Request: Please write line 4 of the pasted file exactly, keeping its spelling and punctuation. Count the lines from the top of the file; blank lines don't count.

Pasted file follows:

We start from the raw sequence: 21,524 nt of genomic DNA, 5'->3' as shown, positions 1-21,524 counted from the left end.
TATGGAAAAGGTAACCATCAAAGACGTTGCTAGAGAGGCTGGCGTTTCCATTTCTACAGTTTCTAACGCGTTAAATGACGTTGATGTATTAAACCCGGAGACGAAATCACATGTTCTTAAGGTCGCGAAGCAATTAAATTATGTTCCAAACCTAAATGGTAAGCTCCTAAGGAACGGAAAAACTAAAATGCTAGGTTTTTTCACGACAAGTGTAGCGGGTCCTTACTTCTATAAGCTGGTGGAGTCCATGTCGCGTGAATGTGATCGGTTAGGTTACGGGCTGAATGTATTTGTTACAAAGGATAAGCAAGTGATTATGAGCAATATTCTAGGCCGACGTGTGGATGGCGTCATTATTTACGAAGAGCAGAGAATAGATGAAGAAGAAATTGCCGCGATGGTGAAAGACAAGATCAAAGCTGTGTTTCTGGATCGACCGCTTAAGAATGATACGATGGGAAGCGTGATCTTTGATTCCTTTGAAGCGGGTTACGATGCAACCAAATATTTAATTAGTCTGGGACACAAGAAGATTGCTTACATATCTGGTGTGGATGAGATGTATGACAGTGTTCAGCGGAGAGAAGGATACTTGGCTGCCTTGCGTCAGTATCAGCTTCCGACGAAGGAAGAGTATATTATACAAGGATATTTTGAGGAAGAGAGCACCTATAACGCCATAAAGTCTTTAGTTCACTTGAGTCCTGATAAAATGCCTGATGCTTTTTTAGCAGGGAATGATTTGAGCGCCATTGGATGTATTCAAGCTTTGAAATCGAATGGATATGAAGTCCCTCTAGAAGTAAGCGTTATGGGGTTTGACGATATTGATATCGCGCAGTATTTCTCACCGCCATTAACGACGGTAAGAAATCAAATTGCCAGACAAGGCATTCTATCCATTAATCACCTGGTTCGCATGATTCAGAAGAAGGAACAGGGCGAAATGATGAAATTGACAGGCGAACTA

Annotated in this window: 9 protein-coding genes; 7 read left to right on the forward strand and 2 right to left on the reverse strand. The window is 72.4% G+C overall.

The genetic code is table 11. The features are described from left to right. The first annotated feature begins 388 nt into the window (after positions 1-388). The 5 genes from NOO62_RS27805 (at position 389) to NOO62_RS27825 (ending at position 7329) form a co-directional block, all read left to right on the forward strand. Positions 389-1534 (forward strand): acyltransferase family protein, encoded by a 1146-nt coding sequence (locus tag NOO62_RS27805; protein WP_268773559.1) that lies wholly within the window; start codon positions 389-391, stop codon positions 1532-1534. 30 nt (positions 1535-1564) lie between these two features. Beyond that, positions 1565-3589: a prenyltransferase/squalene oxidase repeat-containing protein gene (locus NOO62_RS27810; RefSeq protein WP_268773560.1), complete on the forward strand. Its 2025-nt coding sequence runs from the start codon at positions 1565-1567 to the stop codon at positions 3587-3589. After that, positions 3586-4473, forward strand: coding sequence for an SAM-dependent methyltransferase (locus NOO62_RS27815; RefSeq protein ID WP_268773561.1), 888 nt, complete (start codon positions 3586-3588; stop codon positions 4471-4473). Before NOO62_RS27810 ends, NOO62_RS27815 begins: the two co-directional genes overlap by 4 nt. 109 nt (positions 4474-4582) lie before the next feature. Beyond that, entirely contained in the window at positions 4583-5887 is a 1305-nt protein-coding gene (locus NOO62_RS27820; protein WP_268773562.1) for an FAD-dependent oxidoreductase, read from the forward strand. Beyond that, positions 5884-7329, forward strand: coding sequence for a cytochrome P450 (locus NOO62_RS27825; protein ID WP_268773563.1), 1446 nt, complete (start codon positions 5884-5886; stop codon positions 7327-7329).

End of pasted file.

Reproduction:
The genetic code is table 11. The features are described from left to right. The first annotated feature begins 388 nt into the window (after positions 1-388). The 5 genes from NOO62_RS27805 (at position 389) to NOO62_RS27825 (ending at position 7329) form a co-directional block, all read left to right on the forward strand. Positions 389-1534 (forward strand): acyltransferase family protein, encoded by a 1146-nt coding sequence (locus tag NOO62_RS27805; protein WP_268773559.1) that lies wholly within the window; start codon positions 389-391, stop codon positions 1532-1534. 30 nt (positions 1535-1564) lie between these two features. Beyond that, positions 1565-3589: a prenyltransferase/squalene oxidase repeat-containing protein gene (locus NOO62_RS27810; RefSeq protein WP_268773560.1), complete on the forward strand. Its 2025-nt coding sequence runs from the start codon at positions 1565-1567 to the stop codon at positions 3587-3589. After that, positions 3586-4473, forward strand: coding sequence for an SAM-dependent methyltransferase (locus NOO62_RS27815; RefSeq protein ID WP_268773561.1), 888 nt, complete (start codon positions 3586-3588; stop codon positions 4471-4473). Before NOO62_RS27810 ends, NOO62_RS27815 begins: the two co-directional genes overlap by 4 nt. 109 nt (positions 4474-4582) lie before the next feature. Beyond that, entirely contained in the window at positions 4583-5887 is a 1305-nt protein-coding gene (locus NOO62_RS27820; protein WP_268773562.1) for an FAD-dependent oxidoreductase, read from the forward strand. Beyond that, positions 5884-7329, forward strand: coding sequence for a cytochrome P450 (locus NOO62_RS27825; protein ID WP_268773563.1), 1446 nt, complete (start codon positions 5884-5886; stop codon positions 7327-7329).